“Never doubt that a small group of thoughtful committed citizens can change the world; indeed, it’s the only thing that ever has,” – Margaret Mead
I actually learned that from my mom, Jane Hanley.
When I was around eight years old, I joined my mom and a group of other concerned mothers and their kids to march in a circle around what was becoming a busy neighborhood intersection, loudly requesting a traffic light. This was a street in the Mill Basin section of Brooklyn, one that many of the kids crossed heading to elementary school each day. I remember holding up the posterboard sign with a cartoonish drawing of a traffic light, with lots of red, green, and yellow colors. My mom and I marched in a large circle and although we were polite enough to keep the intersection clear for the traffic, we were seen and heard. That light did go up at some point, and I remember the feeling of power and pride that went through the community at the small group of concerned parents and their kids creating a little peaceful ruckus for a good cause.
Years later, my mom noticed that in another part of the neighborhood, a bus stop was eerily dark past sundown. This was a bus line that brought commuters and students home from all parts of Brooklyn, from shopping at the A & S or Macy’s, what we called “downtown,” or from school, or the subway station at Nostrand Avenue. Not only did her own kids get off at this stop at night, but many of the neighbors, the young and the elderly. I know she wrote to various offices who had the power to install a streetlight, and sure enough, it was eventually installed. Another victory for a concerned citizen who decided to take action to get the right thing done.
MJ Hanley-Goff at the rally for Happy
That memory came flooding back as I stood at the Bronx Zoo’s Asia Gate holding up a sign with a picture of Happy, one of two elephants being kept in small quarters for over 40 years. This was the Free Happy Rally coordinated by the Non-Human Rights Project, a story which has been reported here on WAT (https://www.womanaroundtown.com/sections/living-around/freeing-happy-the-nonhuman-rights-project-vs-the-bronx-zoo/) It was exhilarating to be holding up the sign, putting my money where my mouth was, walking the walk, not just talking the talk. There must’ve been about 50 to 60 of us, of all ages, from toddlers to seniors, holding up signs provided by the NHRP, or holding their homemade ones. The Asia Gate location was a symbolic choice as just over the stone walls, Happy was standing, stoically enduring another day in small quarters, in solitude, living as unnatural a life as any elephant could.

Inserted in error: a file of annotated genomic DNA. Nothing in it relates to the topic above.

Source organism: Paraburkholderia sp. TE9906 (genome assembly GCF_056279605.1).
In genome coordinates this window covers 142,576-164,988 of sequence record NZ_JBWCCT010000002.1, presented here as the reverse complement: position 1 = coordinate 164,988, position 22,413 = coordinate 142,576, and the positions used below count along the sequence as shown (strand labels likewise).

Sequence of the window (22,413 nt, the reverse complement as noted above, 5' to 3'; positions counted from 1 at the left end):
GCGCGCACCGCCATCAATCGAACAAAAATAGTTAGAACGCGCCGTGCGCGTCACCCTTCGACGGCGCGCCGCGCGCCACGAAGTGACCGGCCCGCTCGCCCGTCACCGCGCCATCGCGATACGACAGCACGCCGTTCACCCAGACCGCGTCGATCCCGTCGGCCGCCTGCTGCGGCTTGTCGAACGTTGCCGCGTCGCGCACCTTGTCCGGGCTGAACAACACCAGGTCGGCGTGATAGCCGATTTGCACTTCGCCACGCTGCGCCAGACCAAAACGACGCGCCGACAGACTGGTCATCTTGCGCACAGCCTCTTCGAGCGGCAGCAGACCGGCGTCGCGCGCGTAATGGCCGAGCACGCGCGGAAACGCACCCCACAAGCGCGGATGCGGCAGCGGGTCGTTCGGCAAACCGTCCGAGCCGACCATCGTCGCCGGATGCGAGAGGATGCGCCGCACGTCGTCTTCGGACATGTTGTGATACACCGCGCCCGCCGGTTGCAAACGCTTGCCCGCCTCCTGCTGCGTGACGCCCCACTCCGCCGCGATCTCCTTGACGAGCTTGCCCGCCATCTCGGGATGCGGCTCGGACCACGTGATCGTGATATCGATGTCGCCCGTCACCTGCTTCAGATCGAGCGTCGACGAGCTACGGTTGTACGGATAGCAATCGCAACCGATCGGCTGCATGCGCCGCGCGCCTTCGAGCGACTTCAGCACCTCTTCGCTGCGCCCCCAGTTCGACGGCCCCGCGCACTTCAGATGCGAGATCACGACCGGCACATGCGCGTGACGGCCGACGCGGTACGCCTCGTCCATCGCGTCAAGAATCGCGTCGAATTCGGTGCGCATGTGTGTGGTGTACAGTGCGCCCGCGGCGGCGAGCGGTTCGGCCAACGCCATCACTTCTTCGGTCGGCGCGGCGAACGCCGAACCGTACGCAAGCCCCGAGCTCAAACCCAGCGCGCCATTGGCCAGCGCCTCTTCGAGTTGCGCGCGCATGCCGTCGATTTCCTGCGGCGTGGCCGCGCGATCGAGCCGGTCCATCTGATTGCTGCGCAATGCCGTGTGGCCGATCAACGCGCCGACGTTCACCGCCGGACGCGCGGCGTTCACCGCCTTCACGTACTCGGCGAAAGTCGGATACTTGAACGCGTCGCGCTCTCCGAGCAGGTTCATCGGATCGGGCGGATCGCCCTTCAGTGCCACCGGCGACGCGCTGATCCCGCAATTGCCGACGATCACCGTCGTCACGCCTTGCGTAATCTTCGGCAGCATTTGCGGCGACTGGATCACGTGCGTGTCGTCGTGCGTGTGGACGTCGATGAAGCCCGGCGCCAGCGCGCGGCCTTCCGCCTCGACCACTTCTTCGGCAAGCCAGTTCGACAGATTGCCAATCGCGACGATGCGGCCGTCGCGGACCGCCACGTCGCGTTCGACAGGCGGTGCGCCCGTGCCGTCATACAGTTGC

NhRP attorney Elizabeth Stein and NhRP Director of Government Relations and Campaigns Courtney Fern speak at the Rally.
In an announcement by the NHRP, there is an exciting day coming up. On May 18, 2022, the New York Court of Appeals will hear arguments in the “free Happy” case. The argument challenges the “archaic” legal status that animals are “things,” and that quarters the elephants live in is “too small to meet the needs of Happy or any elephant.” In just a few weeks, the NY Courts have the chance to right the tremendous wrong of Happy’s 45-year imprisonment and bringing her legal status “into the 21st century by recognizing her legal personhood and right to liberty.”
Now, while this may be much bigger than a traffic light, or illuminating a darkened bus stop corner, this desire to be a part of a worthy cause was instilled in me by a quiet Brooklyn mother, gone now eleven years, but remembered every day, not just on the first Sunday of May.
Here’s to all the mothers who inspire their children and their families with their quiet acts of courage that continue to inspire the generations to come.
Top photo: Jane M. Hanley with her beloved Tippy. (Photo by MJ Hanley-Goff)